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Age an Obstacle to Knee Replacement

Some people may worry that they are too old too benefit from having a total knee replacement. Even osteoarthritis patients 75 and older appear to benefit greatly from joint replacement surgery, as a study in the Archives of Internal Medicine has indicated. The research team tracked 174 older patients with severe knee or hip osteoarthritis—average age 75—for 12 months, assessing them at six weeks, six months, and one year. During that time, 29% (47) had joint replacement surgery. Although most of them took several weeks to recover, the long-term results were less pain and disability.

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Evaluating Physical Activities After Your Knee Replacement

If you are facing a knee replacement or have already had one, you should talk to your physician about the risks of physical activity, such as a loosening or dislocation of the replacement and the possible need for a repeat surgery (called a Revision). Odds are that a knee replacement won’t get in the way of your tennis game or keep you off the driving range.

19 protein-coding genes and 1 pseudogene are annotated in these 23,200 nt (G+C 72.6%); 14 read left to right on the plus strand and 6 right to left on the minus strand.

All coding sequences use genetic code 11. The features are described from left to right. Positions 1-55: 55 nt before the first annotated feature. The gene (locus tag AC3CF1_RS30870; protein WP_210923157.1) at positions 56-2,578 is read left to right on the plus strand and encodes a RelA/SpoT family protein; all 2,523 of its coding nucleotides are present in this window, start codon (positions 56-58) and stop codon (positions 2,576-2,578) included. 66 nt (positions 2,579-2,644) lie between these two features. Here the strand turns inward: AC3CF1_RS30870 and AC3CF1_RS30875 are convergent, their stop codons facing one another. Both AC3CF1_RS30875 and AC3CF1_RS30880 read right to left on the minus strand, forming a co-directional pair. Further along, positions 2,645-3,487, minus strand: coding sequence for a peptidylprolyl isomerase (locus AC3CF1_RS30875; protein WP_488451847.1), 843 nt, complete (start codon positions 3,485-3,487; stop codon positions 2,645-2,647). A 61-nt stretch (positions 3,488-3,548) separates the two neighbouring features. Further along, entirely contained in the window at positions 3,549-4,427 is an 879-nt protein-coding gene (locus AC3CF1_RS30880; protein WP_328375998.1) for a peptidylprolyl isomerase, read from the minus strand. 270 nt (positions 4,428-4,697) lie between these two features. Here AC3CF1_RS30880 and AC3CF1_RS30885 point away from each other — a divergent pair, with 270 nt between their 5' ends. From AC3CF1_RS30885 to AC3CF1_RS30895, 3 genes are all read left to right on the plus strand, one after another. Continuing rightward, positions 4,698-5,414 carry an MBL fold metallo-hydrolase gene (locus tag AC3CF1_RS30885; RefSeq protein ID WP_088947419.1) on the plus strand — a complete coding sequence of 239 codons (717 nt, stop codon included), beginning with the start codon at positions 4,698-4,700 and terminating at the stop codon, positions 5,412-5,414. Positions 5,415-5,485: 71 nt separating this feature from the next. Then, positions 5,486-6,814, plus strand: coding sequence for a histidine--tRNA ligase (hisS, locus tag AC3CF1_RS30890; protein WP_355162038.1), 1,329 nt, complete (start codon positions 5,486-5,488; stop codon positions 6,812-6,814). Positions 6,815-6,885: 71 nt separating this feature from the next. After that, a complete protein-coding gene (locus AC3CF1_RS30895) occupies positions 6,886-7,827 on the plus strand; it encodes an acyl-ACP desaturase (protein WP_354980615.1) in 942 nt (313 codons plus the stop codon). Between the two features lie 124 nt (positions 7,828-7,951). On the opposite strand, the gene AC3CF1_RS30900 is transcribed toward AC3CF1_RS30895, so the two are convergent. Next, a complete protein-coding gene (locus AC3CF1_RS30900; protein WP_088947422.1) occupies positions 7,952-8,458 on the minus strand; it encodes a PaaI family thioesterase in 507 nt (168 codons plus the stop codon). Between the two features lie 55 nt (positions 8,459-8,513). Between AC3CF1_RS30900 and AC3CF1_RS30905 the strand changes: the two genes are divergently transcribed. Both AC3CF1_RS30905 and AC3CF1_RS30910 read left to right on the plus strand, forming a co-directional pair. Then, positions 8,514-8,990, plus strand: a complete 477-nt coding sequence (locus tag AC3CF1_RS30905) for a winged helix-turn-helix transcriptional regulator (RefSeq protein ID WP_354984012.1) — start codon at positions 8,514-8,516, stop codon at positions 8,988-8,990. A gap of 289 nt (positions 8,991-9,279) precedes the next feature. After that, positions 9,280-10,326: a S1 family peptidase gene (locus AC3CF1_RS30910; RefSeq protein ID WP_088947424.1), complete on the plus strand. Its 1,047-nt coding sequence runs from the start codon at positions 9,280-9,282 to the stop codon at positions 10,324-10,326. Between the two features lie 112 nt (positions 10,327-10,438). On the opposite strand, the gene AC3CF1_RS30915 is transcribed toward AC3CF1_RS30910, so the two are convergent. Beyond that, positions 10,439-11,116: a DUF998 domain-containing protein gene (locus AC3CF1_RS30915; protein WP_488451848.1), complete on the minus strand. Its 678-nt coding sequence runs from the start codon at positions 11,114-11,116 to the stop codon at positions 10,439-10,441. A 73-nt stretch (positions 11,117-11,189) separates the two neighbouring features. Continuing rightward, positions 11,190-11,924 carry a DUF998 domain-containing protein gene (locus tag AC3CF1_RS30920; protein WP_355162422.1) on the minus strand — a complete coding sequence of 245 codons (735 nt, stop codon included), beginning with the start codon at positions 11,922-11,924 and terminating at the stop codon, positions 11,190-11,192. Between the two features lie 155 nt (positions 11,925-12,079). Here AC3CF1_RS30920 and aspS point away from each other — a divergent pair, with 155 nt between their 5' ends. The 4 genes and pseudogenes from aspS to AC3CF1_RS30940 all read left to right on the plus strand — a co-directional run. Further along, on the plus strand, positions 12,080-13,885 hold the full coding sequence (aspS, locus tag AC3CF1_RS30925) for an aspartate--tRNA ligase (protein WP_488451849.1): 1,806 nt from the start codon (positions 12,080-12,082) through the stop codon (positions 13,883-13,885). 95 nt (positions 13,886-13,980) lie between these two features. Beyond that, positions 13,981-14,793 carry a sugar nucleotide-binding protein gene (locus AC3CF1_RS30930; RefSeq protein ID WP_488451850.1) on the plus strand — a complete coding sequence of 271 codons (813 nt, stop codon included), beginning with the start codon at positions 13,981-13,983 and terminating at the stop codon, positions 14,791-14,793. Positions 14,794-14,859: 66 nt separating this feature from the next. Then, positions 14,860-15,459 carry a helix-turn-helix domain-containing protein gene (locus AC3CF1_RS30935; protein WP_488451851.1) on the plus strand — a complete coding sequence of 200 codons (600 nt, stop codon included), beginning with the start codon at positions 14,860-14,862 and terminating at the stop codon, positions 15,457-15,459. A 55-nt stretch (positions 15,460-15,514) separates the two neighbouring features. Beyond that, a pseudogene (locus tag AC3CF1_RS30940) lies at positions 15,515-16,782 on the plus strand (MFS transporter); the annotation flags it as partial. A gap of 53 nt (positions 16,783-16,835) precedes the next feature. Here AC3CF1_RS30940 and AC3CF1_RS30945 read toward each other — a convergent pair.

A study in the Clinical Journal of Sports Medicine found that activities like biking, bowling, and golf are o.k.

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The Pros and Cons of Knee Replacement Surgery